Speaking of the British
I recently went on a business trip with three members of the British ruling classes. The late-night banter over drinks was predictably excellent. Sometimes, though, we had to work. When that happened, my companions showed up unprepared and without notes – and did just fine. No wonder, because their entire education had been a lesson in winging it. They knew that all you need to succeed is to speak well, and that's what the British ruling classes do: they speak well.
I'm talking about the caste of Britons who attended private school and/or Oxbridge before joining the establishment: senior politicians, civil servants, lawyers, pontificators and the better-dressed sort of banker. It's the class of Tony Blair, David Cameron, Christopher Hitchens, Anne Robinson and Simon Cowell: the people who speak English better than the rest of the world.
我這裡所說的是英國上過私立學校以及（或者）牛津劍橋、隨後進入體制內的那類人：資深政客、公務員、律師、高談闊論者，還有穿著考究的那種銀行家。那是托尼•布萊爾(Tony Blair)、戴維•卡梅倫(David Cameron)、克里斯托弗•希欽斯(Christopher Hitchens)、安娜•羅賓遜(Anne Robinson)和西蒙•考威爾(Simon Cowell)所屬的階層，他們的英語說得比世界其他任何階層都漂亮。
Even the entrance exam for the British establishment chiefly tests the ability to talk without knowledge. Good grades are not enough. You also need to perform in a peculiarly British ritual: the Oxbridge interview. It works like this: you are 17 years old. You are wearing a new suit. You travel to an Oxbridge college for your interview. You find the tutor's rooms. Perhaps you're served sherry, which you've never seen before. Then you talk. The tutors, sprawled on settees, drawl questions about whatever is keeping them awake. I know an applicant who was asked: “Don't you think the Piazzetta San Marco in Venice looks like a branch of Barclays bank?” If you speak well, you get handed your entry ticket to the establishment .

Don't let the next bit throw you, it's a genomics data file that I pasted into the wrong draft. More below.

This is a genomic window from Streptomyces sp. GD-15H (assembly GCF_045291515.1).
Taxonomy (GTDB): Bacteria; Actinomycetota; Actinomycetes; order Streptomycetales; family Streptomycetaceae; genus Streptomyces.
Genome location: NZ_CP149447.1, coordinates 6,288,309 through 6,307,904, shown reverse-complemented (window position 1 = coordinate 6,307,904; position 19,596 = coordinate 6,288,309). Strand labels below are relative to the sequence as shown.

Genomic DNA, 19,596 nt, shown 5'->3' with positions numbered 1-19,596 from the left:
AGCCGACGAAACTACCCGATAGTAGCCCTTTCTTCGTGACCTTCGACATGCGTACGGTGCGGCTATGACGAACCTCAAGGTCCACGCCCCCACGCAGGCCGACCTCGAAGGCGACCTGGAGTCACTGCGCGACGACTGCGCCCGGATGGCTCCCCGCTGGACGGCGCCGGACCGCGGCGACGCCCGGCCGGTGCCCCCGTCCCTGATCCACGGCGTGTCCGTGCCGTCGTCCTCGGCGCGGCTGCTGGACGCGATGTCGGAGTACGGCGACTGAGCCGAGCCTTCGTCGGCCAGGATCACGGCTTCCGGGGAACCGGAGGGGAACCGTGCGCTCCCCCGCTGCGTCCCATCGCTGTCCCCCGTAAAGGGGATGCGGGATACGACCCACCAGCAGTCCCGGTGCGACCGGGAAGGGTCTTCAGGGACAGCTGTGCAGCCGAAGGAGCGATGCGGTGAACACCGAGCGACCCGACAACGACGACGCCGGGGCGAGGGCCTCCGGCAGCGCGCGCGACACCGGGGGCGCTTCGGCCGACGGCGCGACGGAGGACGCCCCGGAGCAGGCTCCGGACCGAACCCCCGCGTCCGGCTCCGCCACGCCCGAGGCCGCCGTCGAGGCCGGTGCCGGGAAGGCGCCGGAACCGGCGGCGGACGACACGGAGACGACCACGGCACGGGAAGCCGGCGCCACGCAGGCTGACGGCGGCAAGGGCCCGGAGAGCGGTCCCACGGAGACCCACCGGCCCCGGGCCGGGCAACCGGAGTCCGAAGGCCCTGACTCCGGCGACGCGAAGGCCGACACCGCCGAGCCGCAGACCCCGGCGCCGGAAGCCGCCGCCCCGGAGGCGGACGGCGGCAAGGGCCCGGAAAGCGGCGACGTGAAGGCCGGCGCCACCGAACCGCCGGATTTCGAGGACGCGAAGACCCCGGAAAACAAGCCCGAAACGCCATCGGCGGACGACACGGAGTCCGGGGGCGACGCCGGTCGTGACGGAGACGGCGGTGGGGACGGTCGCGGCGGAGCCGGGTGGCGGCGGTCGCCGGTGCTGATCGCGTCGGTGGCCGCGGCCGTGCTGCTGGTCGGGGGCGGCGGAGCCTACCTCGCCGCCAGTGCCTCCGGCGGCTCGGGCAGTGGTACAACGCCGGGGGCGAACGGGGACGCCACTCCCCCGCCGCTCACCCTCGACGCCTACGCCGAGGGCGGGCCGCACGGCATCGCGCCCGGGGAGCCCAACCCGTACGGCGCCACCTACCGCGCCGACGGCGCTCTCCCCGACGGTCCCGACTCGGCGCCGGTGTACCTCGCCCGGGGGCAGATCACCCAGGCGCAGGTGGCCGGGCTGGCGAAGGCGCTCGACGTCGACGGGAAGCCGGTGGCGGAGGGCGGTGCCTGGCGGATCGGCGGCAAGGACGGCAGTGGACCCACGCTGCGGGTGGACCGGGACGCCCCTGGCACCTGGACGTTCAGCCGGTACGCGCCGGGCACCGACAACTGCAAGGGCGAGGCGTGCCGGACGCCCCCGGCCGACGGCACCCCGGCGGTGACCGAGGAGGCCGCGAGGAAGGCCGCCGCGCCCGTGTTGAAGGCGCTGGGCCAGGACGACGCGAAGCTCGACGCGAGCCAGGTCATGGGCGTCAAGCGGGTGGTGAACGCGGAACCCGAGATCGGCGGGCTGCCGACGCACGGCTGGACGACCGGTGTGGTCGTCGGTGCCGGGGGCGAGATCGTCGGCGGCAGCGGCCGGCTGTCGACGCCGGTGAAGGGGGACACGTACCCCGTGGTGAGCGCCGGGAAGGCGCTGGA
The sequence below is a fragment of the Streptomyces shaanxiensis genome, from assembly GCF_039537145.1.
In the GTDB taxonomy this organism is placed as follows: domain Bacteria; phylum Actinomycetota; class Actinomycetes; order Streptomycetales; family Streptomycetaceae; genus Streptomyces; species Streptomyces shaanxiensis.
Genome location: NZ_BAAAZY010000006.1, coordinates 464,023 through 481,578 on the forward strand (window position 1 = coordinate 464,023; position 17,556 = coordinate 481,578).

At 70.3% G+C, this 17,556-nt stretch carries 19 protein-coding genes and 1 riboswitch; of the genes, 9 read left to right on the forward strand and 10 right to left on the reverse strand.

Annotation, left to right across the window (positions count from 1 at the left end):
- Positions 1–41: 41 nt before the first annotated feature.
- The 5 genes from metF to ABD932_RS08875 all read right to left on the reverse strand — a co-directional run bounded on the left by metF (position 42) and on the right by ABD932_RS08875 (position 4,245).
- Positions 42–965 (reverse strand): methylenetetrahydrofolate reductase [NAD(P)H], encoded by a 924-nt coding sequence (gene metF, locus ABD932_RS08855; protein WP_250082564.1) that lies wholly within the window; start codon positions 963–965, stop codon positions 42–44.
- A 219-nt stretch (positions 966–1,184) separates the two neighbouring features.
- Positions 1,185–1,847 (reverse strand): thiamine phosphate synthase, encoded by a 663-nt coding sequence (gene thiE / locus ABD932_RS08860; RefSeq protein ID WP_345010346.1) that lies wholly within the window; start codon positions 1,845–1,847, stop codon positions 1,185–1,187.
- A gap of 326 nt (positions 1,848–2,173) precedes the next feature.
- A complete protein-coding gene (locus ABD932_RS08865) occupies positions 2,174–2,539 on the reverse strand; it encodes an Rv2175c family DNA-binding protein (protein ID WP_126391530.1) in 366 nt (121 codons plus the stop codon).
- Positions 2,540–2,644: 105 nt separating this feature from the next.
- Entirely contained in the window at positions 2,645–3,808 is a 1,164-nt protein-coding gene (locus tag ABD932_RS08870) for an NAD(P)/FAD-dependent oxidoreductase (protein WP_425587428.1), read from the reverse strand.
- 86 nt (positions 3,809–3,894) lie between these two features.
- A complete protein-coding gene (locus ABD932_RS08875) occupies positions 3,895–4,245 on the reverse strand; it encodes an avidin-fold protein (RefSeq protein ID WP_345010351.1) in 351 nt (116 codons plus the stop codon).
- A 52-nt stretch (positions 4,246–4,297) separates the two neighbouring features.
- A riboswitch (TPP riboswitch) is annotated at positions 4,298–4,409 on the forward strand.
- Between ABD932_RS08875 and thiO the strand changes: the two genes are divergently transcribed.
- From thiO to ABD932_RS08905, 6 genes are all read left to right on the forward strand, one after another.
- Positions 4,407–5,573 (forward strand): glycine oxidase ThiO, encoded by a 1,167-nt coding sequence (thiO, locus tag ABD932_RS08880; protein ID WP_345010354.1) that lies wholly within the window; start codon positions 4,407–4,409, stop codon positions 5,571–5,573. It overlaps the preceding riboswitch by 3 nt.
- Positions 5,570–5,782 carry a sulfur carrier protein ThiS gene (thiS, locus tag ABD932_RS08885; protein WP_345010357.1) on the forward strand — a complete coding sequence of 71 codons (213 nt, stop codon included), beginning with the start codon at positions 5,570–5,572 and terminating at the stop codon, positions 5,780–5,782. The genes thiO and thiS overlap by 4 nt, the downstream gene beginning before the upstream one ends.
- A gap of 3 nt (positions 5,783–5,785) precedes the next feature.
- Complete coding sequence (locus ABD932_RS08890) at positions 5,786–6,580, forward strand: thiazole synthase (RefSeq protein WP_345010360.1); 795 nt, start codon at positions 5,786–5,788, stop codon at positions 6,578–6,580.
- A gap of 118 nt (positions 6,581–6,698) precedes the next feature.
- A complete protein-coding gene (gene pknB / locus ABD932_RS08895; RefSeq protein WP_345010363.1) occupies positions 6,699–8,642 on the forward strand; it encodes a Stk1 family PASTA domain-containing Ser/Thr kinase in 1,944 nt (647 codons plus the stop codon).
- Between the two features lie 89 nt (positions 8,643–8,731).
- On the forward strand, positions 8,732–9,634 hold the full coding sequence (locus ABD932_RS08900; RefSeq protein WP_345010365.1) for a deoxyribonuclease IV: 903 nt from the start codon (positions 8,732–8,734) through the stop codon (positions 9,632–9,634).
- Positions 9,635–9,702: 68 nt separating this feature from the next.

就連進入英國體制內大門的“入門”考試，也主要考的是沒有知識就侃侃而談的能力。成績好是不夠的，你還需要在牛津劍橋面試這個很英國式的儀式上表現良好。這個儀式就像下面這樣。 17歲時，你穿著新西裝，前往牛津或劍橋的某個學院參加面試，找到導師的房間。導師可能會請你喝杯你以前從沒見過的雪利酒，然後就開始談。導師們四仰八叉靠在沙發上，拖著長音問出各種讓他們無法入眠的問題。我認識一個申請人被問到的問題是：“你不覺得威尼斯的聖馬可廣場(Piazzetta San Marco)像巴克萊銀行(Barclays)的一家分行嗎？”如果答得漂亮，進入體制內的門票就會遞到你手中。
You arrive at Oxbridge knowing little. After all, you probably did school exams in just three subjects. At university, you only study one. Often it's English literature or history or Latin and Greek – the sort of subjects that have parents in other countries asking anxiously: “But what use will that be later?”
Nor is workaholic study encouraged. A South African relative of mine started his first “supervision” at Cambridge by confessing that he hadn't read every single book on the reading list. “Good God,” said his supervisor, “nor have I. I put them down hoping that you'd look at a couple, and tell me what they said.”
Oxbridge's teaching methods reward good talk. Aged 18, perhaps hungover, you read out your pitiful but elegant essay. The tutor points out gaps in your knowledge. For an hour, you talk your way around those gaps.
Traditionally, elite Britons then leave education aged 21. Until recently they rarely bothered with graduate school. Consequently, they know very little but speak very well, albeit only in English.